Op-ed: This COVID winter we need Toronto’s parks to stay open more than ever

The city does not provide the funding necessary to clear snow and ice on most park trails, effectively cutting off access to the public

As winter approaches, the parks that have become a vital respite for the health and psychological well-being of Torontonians during the COVID crisis will become far less accessible.

It’s not just that the cold makes going outside more of an effort. It’s that winter maintenance in parks is under-resourced and as a result, not a priority for the city.

During the coldest months of the year, signs go up on the asphalt trails leading into many parks all over Toronto warning, “No winter maintenance. Use at own risk.”

The city does not provide the Parks Department with the funding necessary to clear the snow and ice on most of these trails, effectively cutting off access to most parks for all but those willing to risk a slip and injuries.

Similarly, most park washrooms are closed for the season, making it challenging to spend extended periods of time in parks.

We’re told that’s because the plumbing isn’t winterized. But the fact they were built that way exposes the prevailing assumption that parks aren’t meant to be used very much in the winter.

It seems absurd to design this fundamental and valuable civic infrastructure to be left largely unused for one-third of the year. It’s a symptom of Toronto’s continuing denial of its reality as a winter city.

What winter programming Toronto residents do enjoy is mostly outdoor skating rinks. These could be a real boon during the pandemic.

However, a glance at the city’s map shows that they are distributed unevenly. Hundreds of thousands of Torontonians do not have access to rinks within convenient walking distance, particularly those living in underserved neighbourhoods. For example, there are only two city-run outdoor rinks available for skating in Scarborough.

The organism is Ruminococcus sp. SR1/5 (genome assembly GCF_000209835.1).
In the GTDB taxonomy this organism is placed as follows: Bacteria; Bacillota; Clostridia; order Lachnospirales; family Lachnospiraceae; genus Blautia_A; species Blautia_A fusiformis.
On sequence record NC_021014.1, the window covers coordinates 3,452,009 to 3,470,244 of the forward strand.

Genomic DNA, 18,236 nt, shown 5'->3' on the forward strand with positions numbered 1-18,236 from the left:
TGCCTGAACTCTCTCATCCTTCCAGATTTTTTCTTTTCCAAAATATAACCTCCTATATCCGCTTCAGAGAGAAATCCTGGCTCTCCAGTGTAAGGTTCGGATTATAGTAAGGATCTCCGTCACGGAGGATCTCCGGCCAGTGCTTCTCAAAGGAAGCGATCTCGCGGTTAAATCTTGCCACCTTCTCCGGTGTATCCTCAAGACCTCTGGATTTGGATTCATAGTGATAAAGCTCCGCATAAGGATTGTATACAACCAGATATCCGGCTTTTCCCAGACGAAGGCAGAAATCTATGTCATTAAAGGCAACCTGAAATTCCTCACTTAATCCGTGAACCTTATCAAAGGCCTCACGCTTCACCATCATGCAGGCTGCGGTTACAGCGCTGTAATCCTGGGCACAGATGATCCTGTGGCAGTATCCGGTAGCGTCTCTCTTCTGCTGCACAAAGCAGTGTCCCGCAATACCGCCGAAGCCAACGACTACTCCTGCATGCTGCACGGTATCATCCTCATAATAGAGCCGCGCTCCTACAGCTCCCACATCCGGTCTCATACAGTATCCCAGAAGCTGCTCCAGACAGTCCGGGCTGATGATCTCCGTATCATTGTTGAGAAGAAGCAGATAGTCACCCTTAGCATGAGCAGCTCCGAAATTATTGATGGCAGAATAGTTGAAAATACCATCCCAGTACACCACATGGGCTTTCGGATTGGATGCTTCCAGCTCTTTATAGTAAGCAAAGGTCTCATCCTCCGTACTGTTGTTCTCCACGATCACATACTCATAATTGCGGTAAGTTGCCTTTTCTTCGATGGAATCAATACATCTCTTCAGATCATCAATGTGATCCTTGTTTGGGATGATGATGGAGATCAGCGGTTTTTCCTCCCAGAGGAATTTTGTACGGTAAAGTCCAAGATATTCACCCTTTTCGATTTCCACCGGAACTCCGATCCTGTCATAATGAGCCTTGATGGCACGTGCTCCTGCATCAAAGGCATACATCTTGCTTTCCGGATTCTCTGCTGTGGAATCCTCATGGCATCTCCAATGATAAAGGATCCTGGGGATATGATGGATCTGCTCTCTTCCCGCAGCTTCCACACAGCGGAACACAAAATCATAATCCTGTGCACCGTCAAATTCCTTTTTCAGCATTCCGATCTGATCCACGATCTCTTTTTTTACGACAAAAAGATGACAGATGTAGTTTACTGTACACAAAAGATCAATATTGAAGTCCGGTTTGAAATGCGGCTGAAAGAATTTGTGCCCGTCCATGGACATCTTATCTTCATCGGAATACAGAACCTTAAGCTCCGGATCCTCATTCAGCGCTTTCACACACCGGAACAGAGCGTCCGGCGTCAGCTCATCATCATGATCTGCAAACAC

Many other winter cities have dedicated resources that demonstrate that parks are too valuable a public asset to neglect during the winter. In Edmonton, the city’s WinterCity Strategy includes investments in programming, skating rinks and increased snow clearing on bike lanes and walking paths. We could make similar investments in Toronto.

The strategy also includes new programming and invests in snow clearing on bike and walking paths.

Earlier this month, Toronto City Council’s Infrastructure and Environment Committee watered down a motion to clear snow and ice from Toronto’s park trails this winter. City Council will be considering the motion at the end of the month. 

Council will also be considering a plan to expand the number of winterized washrooms and provide temporary portable facilities in some high-use areas. It must move quickly to implement practical steps towards making Toronto’s parks safe and accessible this coming winter. The City moved quickly to open up many of Toronto’s streets to walking and cycling in response to the pandemic this summer. Opening parks in winter would be a logical extension.

For decades, we’ve underfunded parks as if it were inevitable that people would stay indoors. But this winter, we will need our parks more than ever.

With many of our usual outlets for exercise and socializing cut off by COVID-19, the city’s residents have been flocking to green spaces. A Toronto Foundation report earlier this summer found that people in the Toronto region visited parks almost twice as much as the year before.

A survey by Park People reveals just how important parks are to the well-being of Canadians. Large majorities of those surveyed said parks have become important to mental health, physical health and their connection to nature. 

The pandemic has shown us that instead of treating Toronto’s beloved parks as an afterthought during the winter, we need to make them a welcoming and valuable resource for residents all year round.

Dave Harvey is the founder and Executive Director of Park People. Dylan Reid is a co-founder of Walk Toronto.


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